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The Economic Week Ahead

Market Analysis

Global growth has become less of a worry, even though there are still plenty of challenges ahead. The solid U.S. April jobs report supports the view that Q1 weakness was transitory. And it adds to the growing body of evidence that shows the smaller Eurozone economies are catching up to Germany’s drive such that the expansion is deepening and broadening. The U.K. has been surprisingly resilient to Brexit fallout. And though Asia is more of a question mark with some slowing in China and still weak consumption in Japan, the region looks to remain rather robust.

United States: The U.S. employment report went a long way toward restoring confidence in the expansion, and even hinted that the Trump bump and rise in producer sentiment might be working their way into the real sector given the broad-based nature of the gains. There are a couple of important indicators due out this week, including CPI and retail sales, though neither are likely to materially change the view that the weakness in Q1 was temporary. Along with data, the $62 bln May refunding is on tap. Some concessions were made into the weekend, but the offerings could prove difficult amid rising risk appetite. Earnings reports will remain a factor too, but the calendar is considerably lighter this week as the season dies down. Other data reports out this week include the April NFIB Small Business Optimism Index (Tuesday), which has improved significantly since the Trump election. JOLTS job openings for March (Tuesday) will give the markets another angle on the labor market. Then trade prices (Wednesday) will provide another view on inflation parameters. The April Treasury budget (Wednesday) will give a more complete view on the important tax season inflows and outflows. PPI for April (Thursday) will highlight inflation developments from the producer side.

Canada: The Canadian calendar has a limited amount of economic data and nothing from the Bank of Canada this week. Housing starts (Monday) are expected to moderate to a still elevated 220.0k pace in April from the 253.7k pace in March. Building permit values (Tuesday) are projected to expand 5.0% m/m in March after the 2.5% drop in February. The March new home price index (Thursday) is seen rising 0.3% m/m in March after the 0.4% gain in February. The next event on the BoC calendar is the policy announcement (May 24), which no change to the current 0.50% rate setting expected alongside a still cautiously constructive outlook for growth and inflation that maintains our ongoing view that no change in rates will prevail through year end.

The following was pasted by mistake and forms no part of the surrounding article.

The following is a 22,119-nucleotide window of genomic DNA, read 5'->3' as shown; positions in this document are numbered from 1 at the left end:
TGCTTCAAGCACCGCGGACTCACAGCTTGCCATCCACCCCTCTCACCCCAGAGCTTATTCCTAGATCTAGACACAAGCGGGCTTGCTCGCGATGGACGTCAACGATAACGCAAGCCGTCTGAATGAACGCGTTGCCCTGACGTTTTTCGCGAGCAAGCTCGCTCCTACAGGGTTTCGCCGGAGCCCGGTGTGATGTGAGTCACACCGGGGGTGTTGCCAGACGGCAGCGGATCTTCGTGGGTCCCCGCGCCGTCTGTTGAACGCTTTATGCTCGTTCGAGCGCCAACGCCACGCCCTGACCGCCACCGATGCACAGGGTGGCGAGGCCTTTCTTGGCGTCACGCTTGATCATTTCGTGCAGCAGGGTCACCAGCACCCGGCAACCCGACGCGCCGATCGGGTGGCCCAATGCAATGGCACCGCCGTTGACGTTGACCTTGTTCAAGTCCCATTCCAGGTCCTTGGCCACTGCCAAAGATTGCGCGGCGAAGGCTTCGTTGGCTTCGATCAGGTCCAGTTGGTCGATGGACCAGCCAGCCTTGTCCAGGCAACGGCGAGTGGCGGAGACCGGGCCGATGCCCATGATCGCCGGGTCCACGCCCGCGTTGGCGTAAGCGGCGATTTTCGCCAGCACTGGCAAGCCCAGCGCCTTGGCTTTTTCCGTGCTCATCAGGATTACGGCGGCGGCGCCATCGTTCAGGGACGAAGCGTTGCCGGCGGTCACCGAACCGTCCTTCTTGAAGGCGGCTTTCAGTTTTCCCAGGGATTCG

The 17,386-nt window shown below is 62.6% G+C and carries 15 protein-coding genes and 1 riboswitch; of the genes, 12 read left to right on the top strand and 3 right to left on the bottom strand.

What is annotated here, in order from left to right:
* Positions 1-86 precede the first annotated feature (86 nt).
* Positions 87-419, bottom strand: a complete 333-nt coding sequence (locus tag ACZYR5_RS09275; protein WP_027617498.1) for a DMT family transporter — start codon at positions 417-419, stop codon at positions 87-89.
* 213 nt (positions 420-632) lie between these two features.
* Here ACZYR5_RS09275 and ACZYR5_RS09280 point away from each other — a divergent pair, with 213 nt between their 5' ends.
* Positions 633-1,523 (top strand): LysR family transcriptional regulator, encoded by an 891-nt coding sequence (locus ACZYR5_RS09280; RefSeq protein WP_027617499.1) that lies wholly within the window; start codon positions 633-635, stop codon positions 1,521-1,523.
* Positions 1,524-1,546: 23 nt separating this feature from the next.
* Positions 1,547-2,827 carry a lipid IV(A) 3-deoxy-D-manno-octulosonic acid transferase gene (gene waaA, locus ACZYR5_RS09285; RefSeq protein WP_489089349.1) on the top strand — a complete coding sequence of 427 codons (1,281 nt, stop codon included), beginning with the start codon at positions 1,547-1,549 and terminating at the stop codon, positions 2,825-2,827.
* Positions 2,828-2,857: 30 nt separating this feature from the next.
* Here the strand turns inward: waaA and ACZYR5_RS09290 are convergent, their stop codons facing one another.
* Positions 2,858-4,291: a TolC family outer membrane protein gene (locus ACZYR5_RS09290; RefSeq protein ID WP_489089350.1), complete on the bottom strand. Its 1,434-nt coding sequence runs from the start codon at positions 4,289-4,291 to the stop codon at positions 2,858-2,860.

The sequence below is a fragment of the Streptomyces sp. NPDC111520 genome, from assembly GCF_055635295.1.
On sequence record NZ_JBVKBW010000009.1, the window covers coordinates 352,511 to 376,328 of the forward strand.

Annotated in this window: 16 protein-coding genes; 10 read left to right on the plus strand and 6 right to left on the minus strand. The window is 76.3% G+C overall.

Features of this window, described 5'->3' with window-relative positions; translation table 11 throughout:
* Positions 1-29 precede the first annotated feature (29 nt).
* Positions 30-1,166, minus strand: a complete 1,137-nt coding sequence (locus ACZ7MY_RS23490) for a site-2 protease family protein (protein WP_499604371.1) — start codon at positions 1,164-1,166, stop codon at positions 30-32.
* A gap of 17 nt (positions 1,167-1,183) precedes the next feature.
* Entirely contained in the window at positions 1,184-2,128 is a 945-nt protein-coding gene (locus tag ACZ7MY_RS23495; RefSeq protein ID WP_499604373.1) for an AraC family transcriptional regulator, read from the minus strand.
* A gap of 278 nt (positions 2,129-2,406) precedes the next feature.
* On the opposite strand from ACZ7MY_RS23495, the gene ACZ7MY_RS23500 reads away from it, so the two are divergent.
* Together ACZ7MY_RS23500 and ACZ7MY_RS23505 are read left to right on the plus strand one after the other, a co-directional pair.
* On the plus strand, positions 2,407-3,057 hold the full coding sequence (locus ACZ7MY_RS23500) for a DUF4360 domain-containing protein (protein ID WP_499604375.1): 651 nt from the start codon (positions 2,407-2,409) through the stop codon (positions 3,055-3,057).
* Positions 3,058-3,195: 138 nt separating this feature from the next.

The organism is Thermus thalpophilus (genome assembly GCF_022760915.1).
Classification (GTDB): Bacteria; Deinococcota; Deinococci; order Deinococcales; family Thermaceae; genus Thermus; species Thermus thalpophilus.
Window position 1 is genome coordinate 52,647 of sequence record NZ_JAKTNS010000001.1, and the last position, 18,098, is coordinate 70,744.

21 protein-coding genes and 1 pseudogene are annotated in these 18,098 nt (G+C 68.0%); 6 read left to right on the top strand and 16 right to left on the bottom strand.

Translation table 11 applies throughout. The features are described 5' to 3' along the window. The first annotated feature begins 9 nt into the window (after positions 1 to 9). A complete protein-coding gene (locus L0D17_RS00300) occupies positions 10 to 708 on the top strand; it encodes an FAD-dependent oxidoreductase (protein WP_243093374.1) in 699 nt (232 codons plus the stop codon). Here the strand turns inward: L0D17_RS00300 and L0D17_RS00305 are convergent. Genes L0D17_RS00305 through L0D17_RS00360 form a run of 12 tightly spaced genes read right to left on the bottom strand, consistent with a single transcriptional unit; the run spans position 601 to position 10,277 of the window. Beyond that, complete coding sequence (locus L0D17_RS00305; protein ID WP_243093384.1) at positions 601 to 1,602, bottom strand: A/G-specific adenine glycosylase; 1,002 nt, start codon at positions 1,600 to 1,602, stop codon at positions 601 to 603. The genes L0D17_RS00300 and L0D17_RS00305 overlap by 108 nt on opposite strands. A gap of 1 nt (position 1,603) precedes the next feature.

Europe: With markets digesting the French election, German manufacturing orders for March (Monday) may attract less attention than usual at least if there is no major negative surprise in the wings. The German orders data will be the most forward looking of this week’s data round, which otherwise focuses mostly on Q1. German industrial production (Tuesday) is expected to have corrected -0.4% m/m in March, after expanding strongly in February, while French production should rebound from the drop-in February and rise 1.0% m/m. This should leave the Eurozone number up 0.4% m/m. German trade data for March will complete the German Q1 cycle ahead of the preliminary GDP release (Friday). After the robust Eurozone release, the German growth number is expected to come in at 0.6% q/q, up from 0.4% q/q in Q4 last year.

UK: The stellar set of April PMI surveys of last week showed that the UK economy remains resilient in the face of Brexit uncertainties. The UK calendar this week includes the May BoE MPC meeting and publication of the central bank’s latest quarterly Inflation Report (Thursday). No change to prevailing policy settings is widely anticipated, while the recent signs of accelerating economic activity after a relative soft patch in Q1, along with robust global growth, should feature in both the policy meeting’s minutes and the inflation report narrative. Data include the April BRC retail sales report (Tuesday), where expected to rise by 0.4% y/y after the -1.0% figure in the month prior. The late timing of Easter this year has messed with seasonal adjustments somewhat, so markets will be looking at the underlying three-month figure for better clarity. Industrial production data for March are also up (Thursday), which expected to be improved to a -0.4% m/m figure after -0.7% in February. Trade data will be released at the same time.

Japan: In Japan, April consumer confidence (Monday) should slip back to 43.5 from 43.9, while the March current account surplus (Thursday) is expected to narrow to JPY 2,400 bln from 2,813.6 bln. April bank loan figures are also due Thursday.

Australia: Calendar has retail sales (Tuesday), expected to improve 0.1% m/m in March after the 0.1% dip in February. Building approvals (Monday) are seen falling 4.0% in March following the 8.3% bounce in February. ANZ job ads for April are also due (Monday). There is nothing on the docket from the Reserve Bank of Australia this week.

New Zealand: New Zealand’s calendar has the Reserve Bank of New Zealand meeting (Thursday).

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Andria Pichidi

Market Analyst


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